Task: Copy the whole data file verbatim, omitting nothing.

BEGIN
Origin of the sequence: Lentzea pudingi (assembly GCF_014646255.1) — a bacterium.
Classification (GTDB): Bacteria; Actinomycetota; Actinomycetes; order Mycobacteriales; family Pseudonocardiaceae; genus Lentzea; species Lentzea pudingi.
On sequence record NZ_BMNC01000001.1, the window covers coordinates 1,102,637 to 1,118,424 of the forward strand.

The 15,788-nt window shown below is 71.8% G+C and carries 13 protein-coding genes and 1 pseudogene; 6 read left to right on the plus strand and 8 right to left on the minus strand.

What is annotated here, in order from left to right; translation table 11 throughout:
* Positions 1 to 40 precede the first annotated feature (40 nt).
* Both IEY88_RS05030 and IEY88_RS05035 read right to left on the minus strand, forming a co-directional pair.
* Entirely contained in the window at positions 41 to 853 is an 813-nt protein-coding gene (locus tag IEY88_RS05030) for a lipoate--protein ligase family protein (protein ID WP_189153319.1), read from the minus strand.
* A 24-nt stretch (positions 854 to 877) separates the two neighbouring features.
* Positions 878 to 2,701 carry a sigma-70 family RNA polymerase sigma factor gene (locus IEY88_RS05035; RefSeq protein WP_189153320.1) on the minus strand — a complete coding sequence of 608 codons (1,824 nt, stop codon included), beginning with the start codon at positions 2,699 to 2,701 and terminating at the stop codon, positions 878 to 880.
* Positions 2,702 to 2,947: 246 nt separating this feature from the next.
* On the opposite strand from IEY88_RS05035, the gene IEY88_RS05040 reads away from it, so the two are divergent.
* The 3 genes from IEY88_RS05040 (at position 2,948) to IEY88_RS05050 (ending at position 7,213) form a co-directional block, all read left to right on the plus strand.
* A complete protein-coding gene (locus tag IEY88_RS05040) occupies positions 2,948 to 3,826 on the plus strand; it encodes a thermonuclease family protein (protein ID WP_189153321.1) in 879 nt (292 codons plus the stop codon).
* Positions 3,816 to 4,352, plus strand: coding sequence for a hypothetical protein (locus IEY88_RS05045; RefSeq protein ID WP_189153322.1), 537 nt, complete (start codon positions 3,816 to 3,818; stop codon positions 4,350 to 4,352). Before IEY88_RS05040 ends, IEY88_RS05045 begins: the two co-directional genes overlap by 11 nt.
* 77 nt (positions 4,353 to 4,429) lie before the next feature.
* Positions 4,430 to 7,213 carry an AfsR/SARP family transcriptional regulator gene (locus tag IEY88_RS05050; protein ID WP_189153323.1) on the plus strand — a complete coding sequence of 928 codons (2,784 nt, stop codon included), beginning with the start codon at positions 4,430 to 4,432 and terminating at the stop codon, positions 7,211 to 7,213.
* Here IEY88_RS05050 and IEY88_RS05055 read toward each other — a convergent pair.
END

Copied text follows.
Origin of the sequence: Lentzea pudingi (assembly GCF_014646255.1) — a bacterium.
Classification (GTDB): Bacteria; Actinomycetota; Actinomycetes; order Mycobacteriales; family Pseudonocardiaceae; genus Lentzea; species Lentzea pudingi.
On sequence record NZ_BMNC01000001.1, the window covers coordinates 1,102,637 to 1,118,424 of the forward strand.

The 15,788-nt window shown below is 71.8% G+C and carries 13 protein-coding genes and 1 pseudogene; 6 read left to right on the plus strand and 8 right to left on the minus strand.

What is annotated here, in order from left to right; translation table 11 throughout:
* Positions 1 to 40 precede the first annotated feature (40 nt).
* Both IEY88_RS05030 and IEY88_RS05035 read right to left on the minus strand, forming a co-directional pair.
* Entirely contained in the window at positions 41 to 853 is an 813-nt protein-coding gene (locus tag IEY88_RS05030) for a lipoate--protein ligase family protein (protein ID WP_189153319.1), read from the minus strand.
* A 24-nt stretch (positions 854 to 877) separates the two neighbouring features.
* Positions 878 to 2,701 carry a sigma-70 family RNA polymerase sigma factor gene (locus IEY88_RS05035; RefSeq protein WP_189153320.1) on the minus strand — a complete coding sequence of 608 codons (1,824 nt, stop codon included), beginning with the start codon at positions 2,699 to 2,701 and terminating at the stop codon, positions 878 to 880.
* Positions 2,702 to 2,947: 246 nt separating this feature from the next.
* On the opposite strand from IEY88_RS05035, the gene IEY88_RS05040 reads away from it, so the two are divergent.
* The 3 genes from IEY88_RS05040 (at position 2,948) to IEY88_RS05050 (ending at position 7,213) form a co-directional block, all read left to right on the plus strand.
* A complete protein-coding gene (locus tag IEY88_RS05040) occupies positions 2,948 to 3,826 on the plus strand; it encodes a thermonuclease family protein (protein ID WP_189153321.1) in 879 nt (292 codons plus the stop codon).
* Positions 3,816 to 4,352, plus strand: coding sequence for a hypothetical protein (locus IEY88_RS05045; RefSeq protein ID WP_189153322.1), 537 nt, complete (start codon positions 3,816 to 3,818; stop codon positions 4,350 to 4,352). Before IEY88_RS05040 ends, IEY88_RS05045 begins: the two co-directional genes overlap by 11 nt.
* 77 nt (positions 4,353 to 4,429) lie before the next feature.
* Positions 4,430 to 7,213 carry an AfsR/SARP family transcriptional regulator gene (locus tag IEY88_RS05050; protein ID WP_189153323.1) on the plus strand — a complete coding sequence of 928 codons (2,784 nt, stop codon included), beginning with the start codon at positions 4,430 to 4,432 and terminating at the stop codon, positions 7,211 to 7,213.
* Here IEY88_RS05050 and IEY88_RS05055 read toward each other — a convergent pair.